3. Intricate finance models need not reflect financial reality
Extensive reliance on its computer models for how financial assets will move had been part of the reason for LTCM’s demise; the fund’s faith in their spreadsheets and programs had emboldened them to invest with plenty of borrowed money.
Thing is, finance is a realm where models often do not fit in nicely with reality. Investor Dean Williams once gave a great analogy to explain this (emphasis mine):
“The foundation of Newtonian physics was that physical events are governed by physical laws. Laws that we could understand rationally. And if we learned enough about those laws, we could extend our knowledge and influence over our environment…
…In the last fifty years a new physics came along. Quantum, or subatomic physics. The clues it left along its trail frustrated the best scientific minds in the world. Evidence began to mount that our knowledge of what governed events on the subatomic level wasn’t nearly what we thought it would be.
Those events just didn’t seem subject to rational behavior or prediction. Soon it wasn’t clear whether it was even possible to observe and measure subatomic events, or whether the observing and measuring were, themselves, changing or even causing those events.
What I have to tell you tonight is that the investment world I think I know anything about is a lot more like quantum physics than it is like Newtonian physics. There is just too much evidence that our knowledge of what governs financial and economic events isn’t nearly what we thought it would be.”
Earlier this year, the Swiss National Bank removed a self-imposed peg on the Swiss franc which had previously kept it tight with the euro. With the peg gone, the franc shot up by around 30% overnight against a number of currencies, and caused some panic in the financial markets.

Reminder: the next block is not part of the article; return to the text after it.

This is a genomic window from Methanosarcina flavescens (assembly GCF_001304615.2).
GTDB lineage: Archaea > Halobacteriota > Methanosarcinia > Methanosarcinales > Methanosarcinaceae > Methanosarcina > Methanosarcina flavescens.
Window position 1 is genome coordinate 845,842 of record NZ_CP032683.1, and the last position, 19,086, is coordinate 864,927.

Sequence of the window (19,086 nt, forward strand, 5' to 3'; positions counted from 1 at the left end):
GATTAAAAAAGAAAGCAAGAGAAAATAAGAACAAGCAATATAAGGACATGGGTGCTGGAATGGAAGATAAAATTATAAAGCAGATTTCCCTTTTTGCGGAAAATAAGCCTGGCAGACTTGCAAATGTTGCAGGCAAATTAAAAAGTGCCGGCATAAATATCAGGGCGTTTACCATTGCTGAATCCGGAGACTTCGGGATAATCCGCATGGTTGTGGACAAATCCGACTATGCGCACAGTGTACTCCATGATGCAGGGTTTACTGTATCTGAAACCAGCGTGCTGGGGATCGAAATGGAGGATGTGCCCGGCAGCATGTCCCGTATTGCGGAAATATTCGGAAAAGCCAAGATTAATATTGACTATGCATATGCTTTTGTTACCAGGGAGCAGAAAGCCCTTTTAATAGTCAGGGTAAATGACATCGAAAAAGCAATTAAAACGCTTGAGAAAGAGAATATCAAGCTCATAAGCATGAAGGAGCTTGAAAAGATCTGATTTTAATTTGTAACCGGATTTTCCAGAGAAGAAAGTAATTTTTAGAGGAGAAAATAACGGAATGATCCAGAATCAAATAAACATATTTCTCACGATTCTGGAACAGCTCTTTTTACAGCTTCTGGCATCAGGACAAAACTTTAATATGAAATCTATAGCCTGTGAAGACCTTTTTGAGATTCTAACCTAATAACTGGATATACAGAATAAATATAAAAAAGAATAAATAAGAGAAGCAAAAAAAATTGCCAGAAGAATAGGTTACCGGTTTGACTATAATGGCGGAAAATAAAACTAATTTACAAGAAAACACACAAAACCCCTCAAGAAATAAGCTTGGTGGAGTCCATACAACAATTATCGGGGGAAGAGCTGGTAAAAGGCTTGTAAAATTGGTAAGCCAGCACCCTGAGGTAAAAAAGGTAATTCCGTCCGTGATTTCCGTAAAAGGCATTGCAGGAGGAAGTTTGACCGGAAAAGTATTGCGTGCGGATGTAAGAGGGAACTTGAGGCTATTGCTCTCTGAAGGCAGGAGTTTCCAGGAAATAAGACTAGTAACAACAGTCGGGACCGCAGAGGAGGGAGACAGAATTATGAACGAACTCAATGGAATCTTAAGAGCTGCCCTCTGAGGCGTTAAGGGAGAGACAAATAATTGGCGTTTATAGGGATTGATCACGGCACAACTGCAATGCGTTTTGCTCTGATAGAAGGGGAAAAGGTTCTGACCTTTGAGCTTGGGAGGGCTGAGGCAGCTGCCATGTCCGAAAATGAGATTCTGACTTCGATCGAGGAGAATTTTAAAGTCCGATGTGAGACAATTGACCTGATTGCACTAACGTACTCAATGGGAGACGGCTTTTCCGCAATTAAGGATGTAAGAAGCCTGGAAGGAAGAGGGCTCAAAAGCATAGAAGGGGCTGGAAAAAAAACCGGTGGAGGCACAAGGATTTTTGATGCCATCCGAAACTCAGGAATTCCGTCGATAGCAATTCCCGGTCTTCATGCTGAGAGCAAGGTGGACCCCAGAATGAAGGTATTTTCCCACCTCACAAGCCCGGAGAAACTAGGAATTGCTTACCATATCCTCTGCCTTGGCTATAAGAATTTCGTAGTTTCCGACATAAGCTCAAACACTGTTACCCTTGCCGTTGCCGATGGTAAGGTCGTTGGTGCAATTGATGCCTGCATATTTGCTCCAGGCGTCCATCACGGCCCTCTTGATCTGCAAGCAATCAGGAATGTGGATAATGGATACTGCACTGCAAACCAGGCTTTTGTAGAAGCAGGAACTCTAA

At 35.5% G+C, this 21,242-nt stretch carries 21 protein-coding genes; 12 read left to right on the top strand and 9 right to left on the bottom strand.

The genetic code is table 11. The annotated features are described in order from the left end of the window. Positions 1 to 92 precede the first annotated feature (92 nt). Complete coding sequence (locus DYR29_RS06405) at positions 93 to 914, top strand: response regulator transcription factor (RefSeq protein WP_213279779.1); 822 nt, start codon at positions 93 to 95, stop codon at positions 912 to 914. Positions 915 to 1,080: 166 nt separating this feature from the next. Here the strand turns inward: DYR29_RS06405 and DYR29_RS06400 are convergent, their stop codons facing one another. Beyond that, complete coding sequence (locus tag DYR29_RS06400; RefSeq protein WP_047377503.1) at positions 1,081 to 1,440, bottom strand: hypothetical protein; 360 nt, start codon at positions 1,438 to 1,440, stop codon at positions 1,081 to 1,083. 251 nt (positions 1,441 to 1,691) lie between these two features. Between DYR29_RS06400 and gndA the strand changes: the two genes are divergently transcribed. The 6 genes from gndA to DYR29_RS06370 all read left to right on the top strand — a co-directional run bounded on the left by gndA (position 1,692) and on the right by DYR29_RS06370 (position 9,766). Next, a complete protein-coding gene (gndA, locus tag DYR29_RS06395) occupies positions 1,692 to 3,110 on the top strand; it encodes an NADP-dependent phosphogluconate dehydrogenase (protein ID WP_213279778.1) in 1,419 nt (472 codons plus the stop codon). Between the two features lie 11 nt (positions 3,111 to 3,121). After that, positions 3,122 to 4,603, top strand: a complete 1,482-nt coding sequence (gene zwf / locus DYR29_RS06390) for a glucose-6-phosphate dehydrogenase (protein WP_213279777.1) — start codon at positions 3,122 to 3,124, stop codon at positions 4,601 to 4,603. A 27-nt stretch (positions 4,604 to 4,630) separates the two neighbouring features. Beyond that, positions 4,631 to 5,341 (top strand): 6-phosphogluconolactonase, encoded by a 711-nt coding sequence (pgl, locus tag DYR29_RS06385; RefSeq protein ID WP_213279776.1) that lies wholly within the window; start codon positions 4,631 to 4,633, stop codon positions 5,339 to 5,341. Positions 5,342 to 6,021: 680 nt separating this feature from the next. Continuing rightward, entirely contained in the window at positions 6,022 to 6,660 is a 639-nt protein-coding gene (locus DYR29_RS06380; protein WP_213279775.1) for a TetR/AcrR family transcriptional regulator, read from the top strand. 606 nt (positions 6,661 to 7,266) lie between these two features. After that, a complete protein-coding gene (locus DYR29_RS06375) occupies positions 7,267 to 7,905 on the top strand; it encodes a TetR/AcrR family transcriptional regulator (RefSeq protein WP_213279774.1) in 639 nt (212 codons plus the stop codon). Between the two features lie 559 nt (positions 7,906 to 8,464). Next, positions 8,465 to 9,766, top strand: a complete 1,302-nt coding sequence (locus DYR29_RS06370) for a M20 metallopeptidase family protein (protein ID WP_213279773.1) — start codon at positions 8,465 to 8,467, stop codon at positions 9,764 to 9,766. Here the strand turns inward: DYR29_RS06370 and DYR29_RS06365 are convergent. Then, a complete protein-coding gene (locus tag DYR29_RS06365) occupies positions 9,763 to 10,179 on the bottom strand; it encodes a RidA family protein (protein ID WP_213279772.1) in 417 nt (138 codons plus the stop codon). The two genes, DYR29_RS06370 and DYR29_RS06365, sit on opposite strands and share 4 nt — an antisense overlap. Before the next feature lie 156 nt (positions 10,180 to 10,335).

Banking giant Goldman Sachs’ Chief Financial Officer called the franc’s move a “20 plus standard deviation move,” or something which, statistically speaking, happens once every four billion years. According to science, the earth’s roughly 4.5 billion years old while humanity’s age is around 400,000 years.
My colleague Morgan Housel has a good explanation for the seeming illogicality of the situation:
“Russia defaulting on its debt in 1998, the subprime mortgage collapse [in the lead-up to the great financial crisis of 2008-09], junk bond outflows last summer, and the Swiss bank’s move last week were all moves that Wall Street models said should have only occurred once every billion years. When once-every-billion-year events happen every four years, maybe – maybe – it’s your models that are wrong.”
So, from LTCM’s experience, here’re the key lessons again: 1) Common sense can triumph intelligence in investing; 2) leverage is like dynamite on a short-fuse; and 3) computers can get it wrong, very wrong.
The information provided is for general information purposes only and is not intended to be personalised investment or financial advice. Motley Fool Singapore writer Chong Ser Jing owns shares in Super Group and Raffles Medical Group.